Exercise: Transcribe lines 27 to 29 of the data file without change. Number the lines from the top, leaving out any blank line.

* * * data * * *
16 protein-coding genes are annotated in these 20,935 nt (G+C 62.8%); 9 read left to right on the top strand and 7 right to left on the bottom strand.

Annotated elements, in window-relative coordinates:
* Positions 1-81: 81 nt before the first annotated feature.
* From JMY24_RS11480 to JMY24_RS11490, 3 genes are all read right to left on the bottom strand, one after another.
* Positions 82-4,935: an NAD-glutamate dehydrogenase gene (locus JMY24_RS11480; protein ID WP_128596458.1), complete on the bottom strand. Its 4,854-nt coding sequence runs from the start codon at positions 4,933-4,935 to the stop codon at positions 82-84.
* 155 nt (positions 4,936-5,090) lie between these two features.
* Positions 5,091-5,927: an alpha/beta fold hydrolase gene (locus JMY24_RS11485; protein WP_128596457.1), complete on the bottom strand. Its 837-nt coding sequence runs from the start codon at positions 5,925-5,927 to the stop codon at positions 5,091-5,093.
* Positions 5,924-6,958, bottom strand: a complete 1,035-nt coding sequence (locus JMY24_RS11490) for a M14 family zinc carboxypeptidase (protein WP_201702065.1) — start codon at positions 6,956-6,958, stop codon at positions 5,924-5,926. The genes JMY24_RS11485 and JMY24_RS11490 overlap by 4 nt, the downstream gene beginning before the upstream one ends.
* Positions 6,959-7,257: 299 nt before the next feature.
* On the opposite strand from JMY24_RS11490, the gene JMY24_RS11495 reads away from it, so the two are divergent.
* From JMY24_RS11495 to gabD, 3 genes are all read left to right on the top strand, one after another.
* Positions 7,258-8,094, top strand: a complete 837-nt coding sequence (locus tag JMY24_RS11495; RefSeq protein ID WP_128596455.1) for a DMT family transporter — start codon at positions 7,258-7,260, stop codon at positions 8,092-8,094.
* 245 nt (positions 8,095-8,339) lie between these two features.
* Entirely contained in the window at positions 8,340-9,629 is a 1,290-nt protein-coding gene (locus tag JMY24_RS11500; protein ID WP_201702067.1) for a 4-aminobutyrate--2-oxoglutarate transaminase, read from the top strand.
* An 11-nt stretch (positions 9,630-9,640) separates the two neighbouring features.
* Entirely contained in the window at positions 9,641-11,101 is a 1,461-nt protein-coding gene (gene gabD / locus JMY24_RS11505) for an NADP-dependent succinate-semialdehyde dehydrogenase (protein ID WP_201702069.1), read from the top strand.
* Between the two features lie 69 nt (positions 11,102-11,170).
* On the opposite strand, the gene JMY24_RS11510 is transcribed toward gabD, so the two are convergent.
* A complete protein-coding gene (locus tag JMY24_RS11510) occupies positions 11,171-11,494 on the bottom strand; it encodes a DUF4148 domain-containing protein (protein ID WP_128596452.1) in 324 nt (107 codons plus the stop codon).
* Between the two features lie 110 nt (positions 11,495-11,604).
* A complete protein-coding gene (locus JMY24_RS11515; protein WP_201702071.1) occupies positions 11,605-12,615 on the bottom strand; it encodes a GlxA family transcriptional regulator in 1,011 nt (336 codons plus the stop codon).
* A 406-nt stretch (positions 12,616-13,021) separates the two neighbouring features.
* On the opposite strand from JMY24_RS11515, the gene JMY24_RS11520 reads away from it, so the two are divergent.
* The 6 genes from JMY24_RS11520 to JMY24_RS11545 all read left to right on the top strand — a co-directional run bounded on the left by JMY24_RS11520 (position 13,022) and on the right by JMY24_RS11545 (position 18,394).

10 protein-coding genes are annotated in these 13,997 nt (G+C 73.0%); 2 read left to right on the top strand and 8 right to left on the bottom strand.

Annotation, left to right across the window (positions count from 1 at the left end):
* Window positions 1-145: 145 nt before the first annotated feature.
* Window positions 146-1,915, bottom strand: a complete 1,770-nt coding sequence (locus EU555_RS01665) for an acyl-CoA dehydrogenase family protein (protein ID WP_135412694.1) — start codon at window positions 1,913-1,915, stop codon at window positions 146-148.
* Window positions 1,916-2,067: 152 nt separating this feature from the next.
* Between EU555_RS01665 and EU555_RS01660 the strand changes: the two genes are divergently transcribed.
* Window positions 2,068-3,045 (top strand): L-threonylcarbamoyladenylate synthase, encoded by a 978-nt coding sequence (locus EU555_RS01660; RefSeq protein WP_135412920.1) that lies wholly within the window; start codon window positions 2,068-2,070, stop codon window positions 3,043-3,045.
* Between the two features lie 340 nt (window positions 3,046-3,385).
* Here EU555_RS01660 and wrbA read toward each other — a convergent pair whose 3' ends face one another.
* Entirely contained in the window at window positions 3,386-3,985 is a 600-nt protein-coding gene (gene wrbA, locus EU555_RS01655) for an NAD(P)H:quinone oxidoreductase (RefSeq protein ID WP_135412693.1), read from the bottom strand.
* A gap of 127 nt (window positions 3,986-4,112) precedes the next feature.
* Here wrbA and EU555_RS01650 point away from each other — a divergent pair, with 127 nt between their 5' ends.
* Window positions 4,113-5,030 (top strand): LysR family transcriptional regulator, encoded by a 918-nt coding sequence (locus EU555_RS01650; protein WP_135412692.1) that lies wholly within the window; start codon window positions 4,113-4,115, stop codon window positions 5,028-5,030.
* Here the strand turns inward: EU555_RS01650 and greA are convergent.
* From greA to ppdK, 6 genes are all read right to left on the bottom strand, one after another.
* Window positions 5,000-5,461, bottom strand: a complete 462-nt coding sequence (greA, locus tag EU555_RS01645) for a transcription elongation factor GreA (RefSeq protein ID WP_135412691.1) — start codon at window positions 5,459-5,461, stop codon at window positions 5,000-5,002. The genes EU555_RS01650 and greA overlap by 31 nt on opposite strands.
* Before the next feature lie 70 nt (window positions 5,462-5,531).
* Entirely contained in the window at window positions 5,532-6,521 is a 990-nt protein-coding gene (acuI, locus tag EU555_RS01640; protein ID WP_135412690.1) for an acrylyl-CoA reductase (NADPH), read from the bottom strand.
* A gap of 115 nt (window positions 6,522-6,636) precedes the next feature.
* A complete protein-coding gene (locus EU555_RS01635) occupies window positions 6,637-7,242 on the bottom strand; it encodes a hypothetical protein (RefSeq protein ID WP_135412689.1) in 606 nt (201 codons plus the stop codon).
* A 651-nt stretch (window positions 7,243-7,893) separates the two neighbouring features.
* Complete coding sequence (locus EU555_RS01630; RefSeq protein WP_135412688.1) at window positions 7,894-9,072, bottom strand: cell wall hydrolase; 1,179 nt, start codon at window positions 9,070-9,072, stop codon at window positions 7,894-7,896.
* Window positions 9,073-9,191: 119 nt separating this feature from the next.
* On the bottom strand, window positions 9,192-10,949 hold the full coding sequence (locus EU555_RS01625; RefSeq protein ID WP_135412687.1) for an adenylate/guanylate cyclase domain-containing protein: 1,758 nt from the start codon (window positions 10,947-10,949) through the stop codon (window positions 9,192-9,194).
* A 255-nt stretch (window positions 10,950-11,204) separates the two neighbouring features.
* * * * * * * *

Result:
* Window positions 1-145: 145 nt before the first annotated feature.
* Window positions 146-1,915, bottom strand: a complete 1,770-nt coding sequence (locus EU555_RS01665) for an acyl-CoA dehydrogenase family protein (protein ID WP_135412694.1) — start codon at window positions 1,913-1,915, stop codon at window positions 146-148.
* Window positions 1,916-2,067: 152 nt separating this feature from the next.